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Monday, January 28, 2013

When in Rome

Over the weekend we bragged about having stumbled upon some outrageously good salsa from Texas, and pointed out that its purveyor has moved to Oregon and is now making it here. An alert reader writes today to tell us that he's located some of the new batch, and as promised, it has a new label:


No mention of Texas on the new one. And "Gluten Free"? Yes -- classic Portlandia. You gotta hand it to our recent immigrant from the south -- he's caught on quickly, and he's one smart marketer.

Comments (17)

But what intrigued me was the "smokey sweet". It sets it apart. Gluten free around here is tiring.

It doesn't hurt that there's already a Hazelwood Neighborhood in Portland.

Texan's must prefer "Award Winning", whereas Oregonian's go for "All Natural".

Check out the website:

Every page has Go Texan!

Maybe some of the more creative types on this blog can help him make the Portlandia marketing change?

Go Portlandia!
Go Rain!
Go Beaverducks!
Go Vegan!

Gluten, schmooten.

Whats the deal on the high fructrose corn syrup content?

Or corn syrup generally?

After all, its labeled "sweet"!

I hate to take a contrary position here to my beloved Bogettes, but before you knock the gluten-free label, you should read a book like "Wheat Belly", and educate yourself as to what's happened to traditional wheat over the last 50 years. Hybridization has essentially created a new plant that bears little resemblance to the wheat of Biblical times, or even our great grandmothers'.

When strains of wheat are crossed the genes from each accumulate, and some new enzymes show up that are in neither of the earlier strains. We've screwed with this plant more and more, until we've finally ended up with a nutritional nightmare. The list of things the new frankenstein wheat can affect is stunning. At this point, if you have anything wrong with you, try quitting wheat for 3 months and see if it gets better. The stuff is hard to avoid, of course. It's even in postage stamps.

There are people with gout like symptoms who had swollen joints and were literally crawling across the floor, who quit wheat and can now walk again.

This is not genetic engineering as much as hybridization. Interestingly you can still get original wheat strains but they are very rare. Most of the new stuff has been developed by scientists over the last 50 years, and the results are not pretty. As I told a friend of mine whose kid is having digestion problems, it doesn't hurt to see if the problem is wheat. Gluten-free is not some new age, Portlandia thing. The new age product is the wheat itself.

Please don't tell us if to fit in here he adopts some kinky behavior while mixing the blend.

Gluten-free is not some new age, Portlandia thing.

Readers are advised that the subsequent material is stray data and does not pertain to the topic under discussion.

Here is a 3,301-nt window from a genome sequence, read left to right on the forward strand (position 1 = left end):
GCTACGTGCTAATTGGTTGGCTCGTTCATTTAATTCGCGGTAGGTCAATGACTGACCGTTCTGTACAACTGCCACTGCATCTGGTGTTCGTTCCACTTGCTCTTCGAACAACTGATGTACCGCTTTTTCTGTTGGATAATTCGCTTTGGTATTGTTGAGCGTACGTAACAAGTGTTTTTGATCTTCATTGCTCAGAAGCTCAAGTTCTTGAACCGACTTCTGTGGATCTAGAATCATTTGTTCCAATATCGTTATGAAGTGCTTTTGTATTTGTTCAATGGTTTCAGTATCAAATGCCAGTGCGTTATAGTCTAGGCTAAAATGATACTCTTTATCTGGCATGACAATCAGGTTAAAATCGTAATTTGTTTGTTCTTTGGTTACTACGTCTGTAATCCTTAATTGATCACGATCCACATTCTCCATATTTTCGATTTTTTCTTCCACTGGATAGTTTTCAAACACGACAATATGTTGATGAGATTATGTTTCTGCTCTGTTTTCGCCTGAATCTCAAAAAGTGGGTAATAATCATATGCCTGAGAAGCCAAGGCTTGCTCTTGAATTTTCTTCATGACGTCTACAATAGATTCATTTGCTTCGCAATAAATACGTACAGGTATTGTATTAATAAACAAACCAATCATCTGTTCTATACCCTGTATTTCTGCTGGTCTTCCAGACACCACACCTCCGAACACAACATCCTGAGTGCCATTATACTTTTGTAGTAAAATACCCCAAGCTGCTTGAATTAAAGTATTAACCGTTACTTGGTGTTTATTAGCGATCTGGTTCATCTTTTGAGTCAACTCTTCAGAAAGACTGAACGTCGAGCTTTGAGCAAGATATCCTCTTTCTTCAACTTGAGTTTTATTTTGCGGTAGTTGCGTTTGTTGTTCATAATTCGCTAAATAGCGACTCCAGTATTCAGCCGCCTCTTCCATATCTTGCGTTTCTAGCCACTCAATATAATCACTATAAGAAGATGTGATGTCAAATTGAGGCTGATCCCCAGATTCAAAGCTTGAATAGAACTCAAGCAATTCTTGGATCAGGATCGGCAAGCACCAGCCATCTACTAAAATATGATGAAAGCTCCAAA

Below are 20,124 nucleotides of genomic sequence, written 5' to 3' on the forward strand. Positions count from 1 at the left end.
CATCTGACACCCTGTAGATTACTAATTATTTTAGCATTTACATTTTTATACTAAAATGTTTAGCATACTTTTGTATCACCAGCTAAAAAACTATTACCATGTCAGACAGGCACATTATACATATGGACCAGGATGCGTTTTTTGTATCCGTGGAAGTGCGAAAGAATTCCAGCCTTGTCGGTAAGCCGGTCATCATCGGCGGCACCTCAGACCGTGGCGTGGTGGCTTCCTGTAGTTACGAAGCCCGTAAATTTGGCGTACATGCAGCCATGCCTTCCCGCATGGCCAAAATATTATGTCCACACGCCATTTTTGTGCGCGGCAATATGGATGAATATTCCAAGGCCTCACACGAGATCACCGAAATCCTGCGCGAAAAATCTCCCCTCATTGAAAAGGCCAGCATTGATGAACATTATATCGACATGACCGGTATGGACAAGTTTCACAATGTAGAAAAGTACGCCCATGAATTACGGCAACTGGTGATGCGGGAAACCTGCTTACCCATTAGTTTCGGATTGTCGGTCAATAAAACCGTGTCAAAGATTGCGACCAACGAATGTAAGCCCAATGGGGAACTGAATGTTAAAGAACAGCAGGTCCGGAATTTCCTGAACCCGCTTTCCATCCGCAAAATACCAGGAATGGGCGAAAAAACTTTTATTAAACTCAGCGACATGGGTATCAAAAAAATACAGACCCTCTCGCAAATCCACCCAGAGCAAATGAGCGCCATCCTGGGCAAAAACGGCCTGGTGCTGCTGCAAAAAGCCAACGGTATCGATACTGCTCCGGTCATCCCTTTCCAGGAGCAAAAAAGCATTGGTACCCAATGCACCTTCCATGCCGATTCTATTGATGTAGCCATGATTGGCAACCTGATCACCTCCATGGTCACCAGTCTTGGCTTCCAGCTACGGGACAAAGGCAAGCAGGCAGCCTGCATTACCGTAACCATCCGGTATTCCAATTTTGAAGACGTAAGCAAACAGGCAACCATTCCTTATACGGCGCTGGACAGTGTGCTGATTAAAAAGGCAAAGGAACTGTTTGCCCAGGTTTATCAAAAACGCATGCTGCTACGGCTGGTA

But it sure ain't a Texas thing.

The Hazelwood neighborhood is not necessarily known for its cuisine. Maybe cheap bars and fast food, but definitely not gourmet food products.

Hey - don't dis Hazelwood! This is where I grew up, and I can attest to delicious meals at home as well as delicious meals at school.
We were one of the first neighborhoods with pizza (Shakey's) and a fantabulous Chinese restaurant (Chinese Garden on 122nd). Sayers Old Country Kitchen wasn't too far away and Tad's was just out Halsey street. The Inferno was a happening place and Van's had the BEST drivein cuisine around.

He must be lying to you, no one would ever move from the paradise of perfection that is Texas to the antibusiness, government run amok, bureaucratic car-hating nightmare, tax-hell with perpetual overcast that is Oregon.

One more suggestion:

All he needs is a pic on the label showing him making salsa deliveries on a bicycle pulling a trailer. It doesn't have to be TRUE... it just needs to LOOK believable to the gullible.

no one would ever move from the paradise of perfection

He has a grandchild here now. I'm sure he never would have moved otherwise.

Bill McDonald -

For a guy who claims to write and sell jokes for a living, you seem to miss a lot of humor.

You might want to get t your funnybone checked. It seems to be AWOL

I never said I was getting rich doing it.

As someone who was a fan of Hazelwood salsa while it was still being made down here, I can understand why he moved up there. You may laugh at first, but your neck of the woods is getting quite the reputation for extremely spicy foods. The big ZestFest show ran outside of Dallas last weekend, and you'd think that half of Portland was a vendor, based on the number of vendors with unique items made specifically for ZestFest. I don't know if it's access to better tomatoes, a better business climate for canned foods, or if the state is offering better tax deals, but I'm not complaining if the end results are this good.

By the way, for those wondering about the "GO TEXAN" tags, I don't blame Hazelwood for using that, too. It really doesn't mean all that much: any Texas-based agricultural business can apply for the GO TEXAN program, and it's a bit of a point of honor for the state Department of Agriculture to get as many spicy foods manufacturers as it can. That said, I'm finally filing to join the program this year: it has lots and lots of salsa manufacturers, but there's no entry for carnivorous plant ranchers...yet.

Gluten made the West great! To Bill McDonald, as we say in Latin: Te audire no possum. Musa sapientum fixa est in aure. I can't hear you; I have a banana in my ear. (Gluten-free banana, note.)

When in Rome indeed...toga up your salsa. Nothing says Salsa like Oregon.

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